Thursday, February 19, 1998
Dominator hungers for gold
On the bench, as the clock wound down, Ivan Hlinka grabbed his assistant coach, Slavomir Lener, and the two hugged and danced and jumped with glee.
On the ice, just a few seconds later, the players from the Czech Republic were celebrating wildly, grabbing, hugging, high-fiving everywhere.
Everyone celebrating the victory over Team USA. Everyone except Dominik Hasek.
Slowly he skated from his net, watched the celebration before him and kept on skating. He wasn't shouting. He wasn't dancing. He wasn't even smiling.
He was just being Dominik Hasek, the best goaltender in the world.
He was just thinking, thinking how close to a medal he was, thinking how close to accomplishing what he came here for.
He was just being the man who stands between Team Canada and the gold medal game, just being the man.
There are all kinds of motivations of the many hockey players in the Olympic tournament, but Dominik Hasek has never minced his words. This is his Stanley Cup final. This is his shot.
He grew up in Pardubice, in what used to be Czechoslovakia, and nobody cared about the National Hockey League there, nobody grew up wanting to play for the Buffalo Sabres. The sporting heroes of his youth were the Olympic heroes -- the hockey players who suited up for Czechoslovakia.
And none of that has changed today. He can win Hart trophies. He can take home all the Vezina and Jennings awards and fill trophy cases with them. He came make headlines for punching a writer and for playing his part in the firing of a coach, but at home in the Czech Republic, none of that matters, none of it is important.
Back home, where he grew up, and where he since has built a near-palace for himself, this is what matters. The Olympics. A hockey medal.
For himself. For his friends. For his family. For the country he still goes home to.
Hasek is 33 years old and there is no time better than this one. He will never be better than he is now. He will never be the right age again. And he will never be this singular, this focused, this certain.
"You get 40 shots and you control the game, you should win,'' Team USA coach Ron Wilson said. "But we couldn't find a way to solve Dominik Hasek. He was just unbelievable.''
The trouble for Team Canada was, Hasek wasn't unbelievable. He was all too believable. This is what he does in Buffalo on too many nights in the hockey season, nights when too few of us are paying sufficient attention.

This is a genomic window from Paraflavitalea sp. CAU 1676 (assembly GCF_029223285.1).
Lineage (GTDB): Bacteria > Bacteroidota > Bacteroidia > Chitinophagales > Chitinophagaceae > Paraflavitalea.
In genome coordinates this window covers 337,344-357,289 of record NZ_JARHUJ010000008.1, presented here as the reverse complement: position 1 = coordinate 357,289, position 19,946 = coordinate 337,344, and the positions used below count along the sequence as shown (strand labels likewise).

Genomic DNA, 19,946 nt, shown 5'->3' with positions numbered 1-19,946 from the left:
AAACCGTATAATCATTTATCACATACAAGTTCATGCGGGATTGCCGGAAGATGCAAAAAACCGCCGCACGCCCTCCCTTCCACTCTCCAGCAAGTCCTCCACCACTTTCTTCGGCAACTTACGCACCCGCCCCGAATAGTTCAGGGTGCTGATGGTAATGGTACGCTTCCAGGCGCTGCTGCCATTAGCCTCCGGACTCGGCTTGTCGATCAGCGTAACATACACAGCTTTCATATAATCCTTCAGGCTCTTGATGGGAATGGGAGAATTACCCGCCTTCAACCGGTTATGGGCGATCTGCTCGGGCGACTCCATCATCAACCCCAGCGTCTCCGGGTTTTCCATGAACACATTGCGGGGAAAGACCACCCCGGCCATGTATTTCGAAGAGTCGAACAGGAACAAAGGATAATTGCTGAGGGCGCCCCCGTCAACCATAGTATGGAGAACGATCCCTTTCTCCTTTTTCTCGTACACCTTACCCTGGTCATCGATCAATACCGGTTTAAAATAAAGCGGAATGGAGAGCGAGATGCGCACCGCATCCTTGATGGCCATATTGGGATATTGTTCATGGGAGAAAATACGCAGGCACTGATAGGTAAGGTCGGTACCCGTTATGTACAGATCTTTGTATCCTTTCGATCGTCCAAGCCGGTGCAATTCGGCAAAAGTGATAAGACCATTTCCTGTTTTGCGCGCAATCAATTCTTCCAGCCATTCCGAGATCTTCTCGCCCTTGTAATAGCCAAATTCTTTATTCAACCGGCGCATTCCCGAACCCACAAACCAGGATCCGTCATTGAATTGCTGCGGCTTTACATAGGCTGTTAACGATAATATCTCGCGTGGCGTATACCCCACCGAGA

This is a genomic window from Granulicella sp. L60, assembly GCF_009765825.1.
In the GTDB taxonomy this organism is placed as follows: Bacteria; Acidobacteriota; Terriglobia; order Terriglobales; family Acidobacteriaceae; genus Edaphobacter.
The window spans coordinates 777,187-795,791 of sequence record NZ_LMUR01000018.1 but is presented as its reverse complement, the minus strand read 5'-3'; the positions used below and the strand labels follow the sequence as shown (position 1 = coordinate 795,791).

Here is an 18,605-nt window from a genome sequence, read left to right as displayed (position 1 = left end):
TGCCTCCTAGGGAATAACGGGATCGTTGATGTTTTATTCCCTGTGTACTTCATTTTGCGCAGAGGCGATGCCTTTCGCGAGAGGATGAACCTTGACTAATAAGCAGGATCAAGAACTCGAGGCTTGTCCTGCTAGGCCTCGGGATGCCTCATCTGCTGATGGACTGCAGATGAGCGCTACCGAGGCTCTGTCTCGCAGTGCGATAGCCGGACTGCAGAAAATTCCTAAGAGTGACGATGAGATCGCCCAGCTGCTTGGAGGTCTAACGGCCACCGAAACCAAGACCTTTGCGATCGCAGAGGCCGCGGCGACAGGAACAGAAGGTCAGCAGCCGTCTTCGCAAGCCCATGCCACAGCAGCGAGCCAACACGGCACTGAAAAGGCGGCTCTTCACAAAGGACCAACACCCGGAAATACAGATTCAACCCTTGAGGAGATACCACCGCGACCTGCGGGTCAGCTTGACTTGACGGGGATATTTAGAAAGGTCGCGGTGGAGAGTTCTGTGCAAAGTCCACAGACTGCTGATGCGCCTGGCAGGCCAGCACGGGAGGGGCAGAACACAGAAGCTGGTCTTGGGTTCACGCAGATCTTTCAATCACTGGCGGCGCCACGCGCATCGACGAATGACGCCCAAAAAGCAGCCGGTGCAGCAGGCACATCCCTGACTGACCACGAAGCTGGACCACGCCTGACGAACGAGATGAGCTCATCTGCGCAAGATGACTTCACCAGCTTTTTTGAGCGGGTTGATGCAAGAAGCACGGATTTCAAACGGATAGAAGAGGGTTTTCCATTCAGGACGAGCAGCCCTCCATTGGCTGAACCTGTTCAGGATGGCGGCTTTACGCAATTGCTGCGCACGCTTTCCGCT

This is what he does in Carolina and in Dallas and for a Sabres team that has little else besides him. When asked after the 4-1 win over the U.S. if this was his best game ever, an expressionless Hasek merely nodded his head. "I wouldn't call it that,'' he said. "Maybe, it was one of the best.''
Czech teams always have been enigmatic in international events. They almost never do what they're supposed to do. They never follow any pattern. So, knowing this last summer, coach Ivan Hlinka gathered his potential roster together and asked them to be serious.
He asked them to commit to the national team. He told the players that if they weren't willing to commit, they could back out now. But no one stepped aside.
Then yesterday, after a poor first period against the Americans, after only Hasek kept the score close, team captain Vladimir Ruzicka stood up and spoke to the team. He reiterated what had been said in that summer meeting -- he said they could beat the Americans here. He urged the players not to be intimidated by playing against the American stars.
"We have a very good captain,'' said Hasek, who as recently as last week was still introducing himself to most of his teammates. "I didn't know them before I came here,'' he said. "I didn't even know most of their first names. Now we're a team.''
Now they stand between Team Canada and the gold medal game, third and fourth line NHLers, players you wouldn't recognize and players you just don't know. But it took only two Czech players to beat 20 Americans -- Dominik Hasek in goal, Jaromir Jagr on the wing. The rest was filler. The rest of the team plays for the tie.
There is that look in Dominik Hasek's eyes here, that serious look, telling you how important this is to him, telling you he will be great again.
He has not won Stanley Cups like Patrick Roy. He owns no championship rings. "This is what I want,'' Hasek said. "This is what I do.''
Steve Simmons can be reached via e-mail at firstname.lastname@example.org